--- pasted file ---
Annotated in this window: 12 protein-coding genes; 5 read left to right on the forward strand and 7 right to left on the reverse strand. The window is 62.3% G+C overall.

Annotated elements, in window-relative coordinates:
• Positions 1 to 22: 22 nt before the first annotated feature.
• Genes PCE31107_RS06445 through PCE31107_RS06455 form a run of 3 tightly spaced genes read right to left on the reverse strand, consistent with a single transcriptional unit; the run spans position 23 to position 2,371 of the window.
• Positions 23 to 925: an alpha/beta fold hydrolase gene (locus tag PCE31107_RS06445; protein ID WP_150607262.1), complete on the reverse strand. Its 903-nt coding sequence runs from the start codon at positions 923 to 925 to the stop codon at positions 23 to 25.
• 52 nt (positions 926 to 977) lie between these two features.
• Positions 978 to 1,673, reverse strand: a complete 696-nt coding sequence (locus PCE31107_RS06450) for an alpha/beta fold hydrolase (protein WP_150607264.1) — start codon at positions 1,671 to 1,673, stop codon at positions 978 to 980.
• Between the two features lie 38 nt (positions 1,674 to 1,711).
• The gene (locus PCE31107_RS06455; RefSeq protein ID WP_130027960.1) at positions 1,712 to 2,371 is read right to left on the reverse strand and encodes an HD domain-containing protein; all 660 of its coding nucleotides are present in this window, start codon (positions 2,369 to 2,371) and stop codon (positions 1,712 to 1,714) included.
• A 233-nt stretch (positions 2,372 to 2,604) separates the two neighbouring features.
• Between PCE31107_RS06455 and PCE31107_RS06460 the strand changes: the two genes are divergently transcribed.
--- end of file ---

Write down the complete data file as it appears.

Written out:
Annotated in this window: 12 protein-coding genes; 5 read left to right on the forward strand and 7 right to left on the reverse strand. The window is 62.3% G+C overall.

Annotated elements, in window-relative coordinates:
• Positions 1 to 22: 22 nt before the first annotated feature.
• Genes PCE31107_RS06445 through PCE31107_RS06455 form a run of 3 tightly spaced genes read right to left on the reverse strand, consistent with a single transcriptional unit; the run spans position 23 to position 2,371 of the window.
• Positions 23 to 925: an alpha/beta fold hydrolase gene (locus tag PCE31107_RS06445; protein ID WP_150607262.1), complete on the reverse strand. Its 903-nt coding sequence runs from the start codon at positions 923 to 925 to the stop codon at positions 23 to 25.
• 52 nt (positions 926 to 977) lie between these two features.
• Positions 978 to 1,673, reverse strand: a complete 696-nt coding sequence (locus PCE31107_RS06450) for an alpha/beta fold hydrolase (protein WP_150607264.1) — start codon at positions 1,671 to 1,673, stop codon at positions 978 to 980.
• Between the two features lie 38 nt (positions 1,674 to 1,711).
• The gene (locus PCE31107_RS06455; RefSeq protein ID WP_130027960.1) at positions 1,712 to 2,371 is read right to left on the reverse strand and encodes an HD domain-containing protein; all 660 of its coding nucleotides are present in this window, start codon (positions 2,369 to 2,371) and stop codon (positions 1,712 to 1,714) included.
• A 233-nt stretch (positions 2,372 to 2,604) separates the two neighbouring features.
• Between PCE31107_RS06455 and PCE31107_RS06460 the strand changes: the two genes are divergently transcribed.